Sometimes our cats seem like completely fearless little warriors! Bravely taking on loose shoelaces, crumpled up paper, or anything else that dangles or crinkles.
Other times, our cats show us exactly where the phrase “scardey cat” comes from and seem to have irrational fears of some of the most unexpected items.
One of the most popular are balloons and it’s not common to hear about a cat that completely loses their mind at the sight of a balloon.
But why are cats afraid of balloons? While they might not seem like it to us, balloons may look like flying predators to our cats who have to be careful to avoid owls and other birds of prey. When combining this concern with the weird movements and strange sounds balloons make it’s no surprise that many cats are more than cautious.
Want to learn more about why globophobia (yep, that’s the fear of balloons) is so common with our feline friends?
Keep reading as we look at 4 possible reasons why our cats are afraid of balloons.
Reason 1: Ballons Look Like Predators
Okay, so it might seem like a stretch to imagine our cats confusing a brightly colored globe with a dangerous predator but instinct is powerful. Cat’s that are afraid of balloons aren’t taking the time to analyze the balloon; instead, they just know there’s something moving and flying around their home base and it’s time to hide.
But why would cats be afraid of a flying animal in the first place- don’t they eat birds?
Yes, but not balloon-sized birds! It’s very easy to forget that our cats aren’t just predators- they’re also prey. Even though our domestic cats may look like apex predators when we see them stalking a shoelace or tracking down a toy mouse, in the wild they always have to be careful of becoming the next meal for larger predators.
That includes flying predators like owls, eagles, and hawks. Sadly, owls are especially well-known for targeting cats and it’s just another reason (on a long list of reasons) to keep your cat indoors.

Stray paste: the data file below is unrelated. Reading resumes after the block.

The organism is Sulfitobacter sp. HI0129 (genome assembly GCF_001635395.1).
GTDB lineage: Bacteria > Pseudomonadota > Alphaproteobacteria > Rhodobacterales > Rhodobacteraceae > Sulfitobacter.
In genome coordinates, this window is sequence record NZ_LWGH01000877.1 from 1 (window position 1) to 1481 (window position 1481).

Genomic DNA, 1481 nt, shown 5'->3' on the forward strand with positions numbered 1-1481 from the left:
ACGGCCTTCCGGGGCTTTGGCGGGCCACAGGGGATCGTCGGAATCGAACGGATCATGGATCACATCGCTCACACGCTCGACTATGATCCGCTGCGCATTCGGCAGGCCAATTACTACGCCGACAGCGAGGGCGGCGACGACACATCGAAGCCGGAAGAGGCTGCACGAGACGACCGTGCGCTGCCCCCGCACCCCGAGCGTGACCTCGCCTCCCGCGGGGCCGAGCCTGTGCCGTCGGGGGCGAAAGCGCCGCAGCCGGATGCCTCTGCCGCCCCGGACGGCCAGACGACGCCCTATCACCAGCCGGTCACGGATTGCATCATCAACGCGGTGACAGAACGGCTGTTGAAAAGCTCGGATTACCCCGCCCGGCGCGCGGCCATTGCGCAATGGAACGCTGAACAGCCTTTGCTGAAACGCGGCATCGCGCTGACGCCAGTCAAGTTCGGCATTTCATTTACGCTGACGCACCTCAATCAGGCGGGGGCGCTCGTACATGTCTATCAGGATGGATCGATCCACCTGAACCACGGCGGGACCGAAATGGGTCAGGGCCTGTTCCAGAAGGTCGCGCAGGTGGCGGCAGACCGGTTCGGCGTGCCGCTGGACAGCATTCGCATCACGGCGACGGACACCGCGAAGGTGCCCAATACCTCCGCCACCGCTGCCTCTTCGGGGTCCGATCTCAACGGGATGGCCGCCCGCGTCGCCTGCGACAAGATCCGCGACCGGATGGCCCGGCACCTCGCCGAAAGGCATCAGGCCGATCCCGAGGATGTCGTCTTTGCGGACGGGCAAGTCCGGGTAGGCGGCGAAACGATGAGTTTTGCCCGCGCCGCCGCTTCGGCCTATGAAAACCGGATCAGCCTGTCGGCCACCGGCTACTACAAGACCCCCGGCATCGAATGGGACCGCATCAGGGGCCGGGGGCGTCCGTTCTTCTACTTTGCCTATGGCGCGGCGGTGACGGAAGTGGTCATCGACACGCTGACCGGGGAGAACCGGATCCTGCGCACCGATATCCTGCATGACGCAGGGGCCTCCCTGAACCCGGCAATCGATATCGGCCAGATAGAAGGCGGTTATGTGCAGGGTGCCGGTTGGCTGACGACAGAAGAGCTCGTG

Not only are balloons flying and roughly the same size as an owl or many other predatory birds, but balloons are also slowly moving with the air currents. Of course, this movement is far from the swooping motion of an attacking hawk, but it’s still not the fluttering movement of a prey animal either. Some balloons look downright confident as they make sharp movements along the wind currents- even if it’s just because someone closed a door.
Balloons are basically a UFO to our cats and our feline friends aren’t ready to stick around and see if these unidentified flying objects are friendly or not!
Reason 2: Balloons Make Very Strange Sounds
As if being a UFO wasn’t enough to make balloons frightening for cats, these unusual flying objects are also capable of making some very strange noises.
The one that stands out the most to me, is the screeching noise that occurs when you rub your hand against the balloon.
It sounds like this:
You’ve probably seen your cat perk up when a strange noise is made already. I know that if I’m watching a show with an unusual sound or someone in the room makes a funny noise my cat will take an interest. While it’s usually a fleeting interest, it should be no surprise that strange noises combined with the perception of a threat will hold our cat’s attention!
Then there the noises that we can’t even hear. Our cats have an exceptional ability to hear sounds across a wide range of frequencies. From deep low-frequency sounds to high-pitched ultrasonic sounds our cats can hear it all and according to one study our felines actually have “one of the broadest hearing ranges among mammals.” We talked about this in detail when we explained whether or not cats can hear dog whistles (they can) but it’s just as relevant here.
While it’s impossible to say exactly what our cats are hearing, we know that they’re hearing a lot more than we are and this only adds to the confusion and fear around balloons.
Reason 3: The POP!
While the sounds that a balloon makes when it moves around the house or in your hands are frightening on their own it’s nothing compared to the big POP that a balloon can make.
There are two likely scenarios where your cat will be exposed to a popping balloon and both are terrifying for most cats.
First, consider what age group is most likely to have balloons? Kids!
And are children well known for being calm, careful, and cool around a very poppable balloon? Absolutely not!
If your cat has ever been around a child and a balloon that popped, they got to see the strange movements, hear the weird screeching noises, and eventually experience the startling pop. If your cat wasn’t already afraid of balloons that would probably be enough for most cats to consider them some kind of monster in the future.
Then there are the cats that were brave enough to approach the balloon. They were able to get past the weird movements and strange noise. Maybe the balloon slowly sank to the ground over a few days and the cat decided it was safe to approach.
But just when they started to think that their balloon fear was a bit out of proportion…the thing explodes on them!